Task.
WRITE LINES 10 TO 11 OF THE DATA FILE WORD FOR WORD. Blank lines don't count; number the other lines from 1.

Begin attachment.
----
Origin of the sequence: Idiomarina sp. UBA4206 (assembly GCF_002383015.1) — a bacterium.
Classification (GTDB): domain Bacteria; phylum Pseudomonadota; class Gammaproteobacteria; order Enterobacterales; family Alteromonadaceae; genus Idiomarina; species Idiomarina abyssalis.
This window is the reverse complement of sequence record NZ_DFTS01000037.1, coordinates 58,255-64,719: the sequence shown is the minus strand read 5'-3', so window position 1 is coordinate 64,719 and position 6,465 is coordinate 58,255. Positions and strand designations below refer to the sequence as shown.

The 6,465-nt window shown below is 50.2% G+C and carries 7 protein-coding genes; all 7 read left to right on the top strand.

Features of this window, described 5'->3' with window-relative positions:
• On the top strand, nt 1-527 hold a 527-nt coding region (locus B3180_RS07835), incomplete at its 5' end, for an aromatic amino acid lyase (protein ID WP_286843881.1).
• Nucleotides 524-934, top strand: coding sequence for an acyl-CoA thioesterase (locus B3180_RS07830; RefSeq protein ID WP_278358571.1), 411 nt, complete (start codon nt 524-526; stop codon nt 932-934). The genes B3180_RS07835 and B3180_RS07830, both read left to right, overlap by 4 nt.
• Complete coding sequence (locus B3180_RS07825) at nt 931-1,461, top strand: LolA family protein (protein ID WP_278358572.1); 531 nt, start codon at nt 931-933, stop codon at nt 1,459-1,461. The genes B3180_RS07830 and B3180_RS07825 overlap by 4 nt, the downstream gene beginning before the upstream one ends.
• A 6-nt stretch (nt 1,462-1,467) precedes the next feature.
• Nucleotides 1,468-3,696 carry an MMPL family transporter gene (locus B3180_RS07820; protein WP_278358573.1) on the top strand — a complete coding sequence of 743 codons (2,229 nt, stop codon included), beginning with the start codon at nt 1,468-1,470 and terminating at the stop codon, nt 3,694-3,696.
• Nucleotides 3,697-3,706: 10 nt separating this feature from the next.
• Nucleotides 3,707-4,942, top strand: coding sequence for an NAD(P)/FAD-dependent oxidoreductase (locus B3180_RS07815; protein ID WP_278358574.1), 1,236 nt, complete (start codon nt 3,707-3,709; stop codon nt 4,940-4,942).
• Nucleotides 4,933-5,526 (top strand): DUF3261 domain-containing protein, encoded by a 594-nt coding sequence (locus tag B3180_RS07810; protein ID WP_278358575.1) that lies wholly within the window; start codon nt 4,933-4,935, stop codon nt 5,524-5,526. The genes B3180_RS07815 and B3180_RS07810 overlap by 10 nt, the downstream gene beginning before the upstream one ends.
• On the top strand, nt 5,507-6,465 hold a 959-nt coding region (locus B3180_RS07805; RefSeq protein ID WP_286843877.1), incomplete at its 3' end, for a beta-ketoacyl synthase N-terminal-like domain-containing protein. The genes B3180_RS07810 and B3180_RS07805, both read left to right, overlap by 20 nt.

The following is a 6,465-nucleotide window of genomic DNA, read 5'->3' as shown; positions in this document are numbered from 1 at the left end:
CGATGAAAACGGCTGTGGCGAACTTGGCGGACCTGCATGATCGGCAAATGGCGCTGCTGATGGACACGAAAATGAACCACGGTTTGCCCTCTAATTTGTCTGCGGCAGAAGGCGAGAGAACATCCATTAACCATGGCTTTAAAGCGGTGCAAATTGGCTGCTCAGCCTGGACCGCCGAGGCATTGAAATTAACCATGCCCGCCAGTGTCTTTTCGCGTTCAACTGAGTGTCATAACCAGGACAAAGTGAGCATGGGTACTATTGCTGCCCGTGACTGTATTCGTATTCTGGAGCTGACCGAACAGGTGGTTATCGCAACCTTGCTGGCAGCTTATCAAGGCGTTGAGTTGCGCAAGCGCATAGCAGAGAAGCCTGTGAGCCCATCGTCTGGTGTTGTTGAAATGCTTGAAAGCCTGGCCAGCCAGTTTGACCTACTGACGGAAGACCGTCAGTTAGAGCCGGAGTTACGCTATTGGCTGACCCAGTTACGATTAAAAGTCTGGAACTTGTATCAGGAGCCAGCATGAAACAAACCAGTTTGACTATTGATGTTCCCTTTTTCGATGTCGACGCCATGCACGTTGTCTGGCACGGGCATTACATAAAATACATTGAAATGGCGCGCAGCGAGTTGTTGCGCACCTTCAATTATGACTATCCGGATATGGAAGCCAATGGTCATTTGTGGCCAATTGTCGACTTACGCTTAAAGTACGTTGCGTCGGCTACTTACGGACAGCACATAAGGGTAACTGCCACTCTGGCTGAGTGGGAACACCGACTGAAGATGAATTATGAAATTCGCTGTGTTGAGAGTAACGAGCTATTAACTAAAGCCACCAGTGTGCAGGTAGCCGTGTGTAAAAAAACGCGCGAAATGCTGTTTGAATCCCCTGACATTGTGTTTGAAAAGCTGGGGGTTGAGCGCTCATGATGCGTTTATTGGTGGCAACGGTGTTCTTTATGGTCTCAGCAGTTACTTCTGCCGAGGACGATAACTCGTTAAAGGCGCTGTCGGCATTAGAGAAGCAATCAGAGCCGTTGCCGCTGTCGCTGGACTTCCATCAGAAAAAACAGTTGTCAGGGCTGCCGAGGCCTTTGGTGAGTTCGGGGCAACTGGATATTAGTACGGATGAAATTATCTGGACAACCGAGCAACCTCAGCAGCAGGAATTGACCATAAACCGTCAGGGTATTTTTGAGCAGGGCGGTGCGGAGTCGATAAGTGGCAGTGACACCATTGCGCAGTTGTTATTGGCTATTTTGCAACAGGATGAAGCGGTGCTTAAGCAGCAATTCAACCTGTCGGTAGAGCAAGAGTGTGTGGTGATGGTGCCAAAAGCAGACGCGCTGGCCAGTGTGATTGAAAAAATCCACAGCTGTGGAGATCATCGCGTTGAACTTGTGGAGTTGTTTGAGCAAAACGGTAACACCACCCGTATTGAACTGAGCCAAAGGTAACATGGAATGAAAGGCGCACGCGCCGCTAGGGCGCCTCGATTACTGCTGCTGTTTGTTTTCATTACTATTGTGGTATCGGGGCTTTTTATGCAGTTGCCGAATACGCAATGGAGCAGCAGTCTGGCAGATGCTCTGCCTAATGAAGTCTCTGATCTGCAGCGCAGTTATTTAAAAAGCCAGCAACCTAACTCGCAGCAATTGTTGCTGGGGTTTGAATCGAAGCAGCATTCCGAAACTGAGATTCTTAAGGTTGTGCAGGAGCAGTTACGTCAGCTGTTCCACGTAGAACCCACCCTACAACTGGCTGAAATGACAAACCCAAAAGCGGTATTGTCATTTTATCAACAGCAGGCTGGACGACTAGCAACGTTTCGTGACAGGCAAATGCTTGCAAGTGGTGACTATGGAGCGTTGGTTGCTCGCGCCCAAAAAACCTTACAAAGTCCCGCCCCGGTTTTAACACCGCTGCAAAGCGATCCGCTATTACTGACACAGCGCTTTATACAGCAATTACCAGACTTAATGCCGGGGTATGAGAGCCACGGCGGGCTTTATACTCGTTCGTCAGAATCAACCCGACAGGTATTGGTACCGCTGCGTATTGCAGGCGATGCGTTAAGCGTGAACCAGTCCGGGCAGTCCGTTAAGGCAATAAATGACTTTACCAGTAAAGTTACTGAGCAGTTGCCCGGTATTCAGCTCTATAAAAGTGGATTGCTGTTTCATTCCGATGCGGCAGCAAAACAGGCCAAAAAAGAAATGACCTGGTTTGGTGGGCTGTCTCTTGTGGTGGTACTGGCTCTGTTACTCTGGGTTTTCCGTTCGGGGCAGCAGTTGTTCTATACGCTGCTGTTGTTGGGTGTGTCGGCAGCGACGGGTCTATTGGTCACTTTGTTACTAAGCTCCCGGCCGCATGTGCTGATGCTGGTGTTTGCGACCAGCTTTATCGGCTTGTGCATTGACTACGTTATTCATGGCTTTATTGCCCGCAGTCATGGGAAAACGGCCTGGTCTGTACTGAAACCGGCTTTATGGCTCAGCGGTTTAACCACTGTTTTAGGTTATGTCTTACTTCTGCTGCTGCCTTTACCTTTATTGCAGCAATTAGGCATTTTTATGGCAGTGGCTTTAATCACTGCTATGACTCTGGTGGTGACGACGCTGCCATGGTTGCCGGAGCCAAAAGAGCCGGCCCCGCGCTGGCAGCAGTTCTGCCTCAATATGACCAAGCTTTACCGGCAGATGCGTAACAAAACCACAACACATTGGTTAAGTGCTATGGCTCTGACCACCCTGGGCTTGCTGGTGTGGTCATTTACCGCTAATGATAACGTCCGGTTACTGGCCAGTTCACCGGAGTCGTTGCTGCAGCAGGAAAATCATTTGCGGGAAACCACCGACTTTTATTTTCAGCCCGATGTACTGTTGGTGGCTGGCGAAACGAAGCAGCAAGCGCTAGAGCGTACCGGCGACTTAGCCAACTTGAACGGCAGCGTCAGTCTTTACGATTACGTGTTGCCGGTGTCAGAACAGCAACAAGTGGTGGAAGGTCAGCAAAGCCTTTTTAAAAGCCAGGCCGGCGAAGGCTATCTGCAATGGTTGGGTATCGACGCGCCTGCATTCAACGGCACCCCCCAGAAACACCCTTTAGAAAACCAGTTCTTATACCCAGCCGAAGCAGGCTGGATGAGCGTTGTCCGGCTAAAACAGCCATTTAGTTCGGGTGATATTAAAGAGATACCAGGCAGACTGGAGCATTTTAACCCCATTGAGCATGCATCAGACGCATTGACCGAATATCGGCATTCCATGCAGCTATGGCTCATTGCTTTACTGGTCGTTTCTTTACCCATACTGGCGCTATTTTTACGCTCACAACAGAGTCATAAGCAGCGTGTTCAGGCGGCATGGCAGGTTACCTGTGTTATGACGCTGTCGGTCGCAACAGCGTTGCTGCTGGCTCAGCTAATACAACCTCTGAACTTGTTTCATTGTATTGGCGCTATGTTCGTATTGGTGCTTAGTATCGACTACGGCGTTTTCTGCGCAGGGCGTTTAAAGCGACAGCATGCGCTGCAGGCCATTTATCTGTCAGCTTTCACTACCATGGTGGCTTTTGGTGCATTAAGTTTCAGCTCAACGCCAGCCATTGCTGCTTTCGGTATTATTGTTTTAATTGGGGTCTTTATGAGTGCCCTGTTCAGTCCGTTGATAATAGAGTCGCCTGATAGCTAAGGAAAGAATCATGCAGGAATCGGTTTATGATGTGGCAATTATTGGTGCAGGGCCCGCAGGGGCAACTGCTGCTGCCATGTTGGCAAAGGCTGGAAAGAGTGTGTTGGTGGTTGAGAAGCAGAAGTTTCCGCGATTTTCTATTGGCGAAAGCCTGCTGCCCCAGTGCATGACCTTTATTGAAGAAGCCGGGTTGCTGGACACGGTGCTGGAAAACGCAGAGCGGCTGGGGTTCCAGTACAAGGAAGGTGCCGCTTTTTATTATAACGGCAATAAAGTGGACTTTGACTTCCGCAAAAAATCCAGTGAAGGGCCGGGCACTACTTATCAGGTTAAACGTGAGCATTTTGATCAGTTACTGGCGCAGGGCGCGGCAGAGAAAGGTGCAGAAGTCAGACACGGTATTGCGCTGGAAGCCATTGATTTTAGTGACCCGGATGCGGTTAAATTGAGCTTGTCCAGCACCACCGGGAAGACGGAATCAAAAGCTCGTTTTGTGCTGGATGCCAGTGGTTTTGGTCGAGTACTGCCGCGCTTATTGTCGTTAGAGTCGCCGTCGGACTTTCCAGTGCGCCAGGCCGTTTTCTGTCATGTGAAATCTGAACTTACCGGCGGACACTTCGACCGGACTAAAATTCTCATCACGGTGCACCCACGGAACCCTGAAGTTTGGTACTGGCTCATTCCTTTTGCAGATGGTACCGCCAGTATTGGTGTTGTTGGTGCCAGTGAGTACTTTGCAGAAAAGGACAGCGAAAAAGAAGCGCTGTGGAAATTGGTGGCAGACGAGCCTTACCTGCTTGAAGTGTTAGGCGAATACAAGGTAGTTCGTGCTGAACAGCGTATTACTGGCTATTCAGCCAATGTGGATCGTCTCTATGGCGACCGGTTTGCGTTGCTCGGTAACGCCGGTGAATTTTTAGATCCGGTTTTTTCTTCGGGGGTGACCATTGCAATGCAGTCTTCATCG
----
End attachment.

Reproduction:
• Nucleotides 1,468-3,696 carry an MMPL family transporter gene (locus B3180_RS07820; protein WP_278358573.1) on the top strand — a complete coding sequence of 743 codons (2,229 nt, stop codon included), beginning with the start codon at nt 1,468-1,470 and terminating at the stop codon, nt 3,694-3,696.
• Nucleotides 3,697-3,706: 10 nt separating this feature from the next.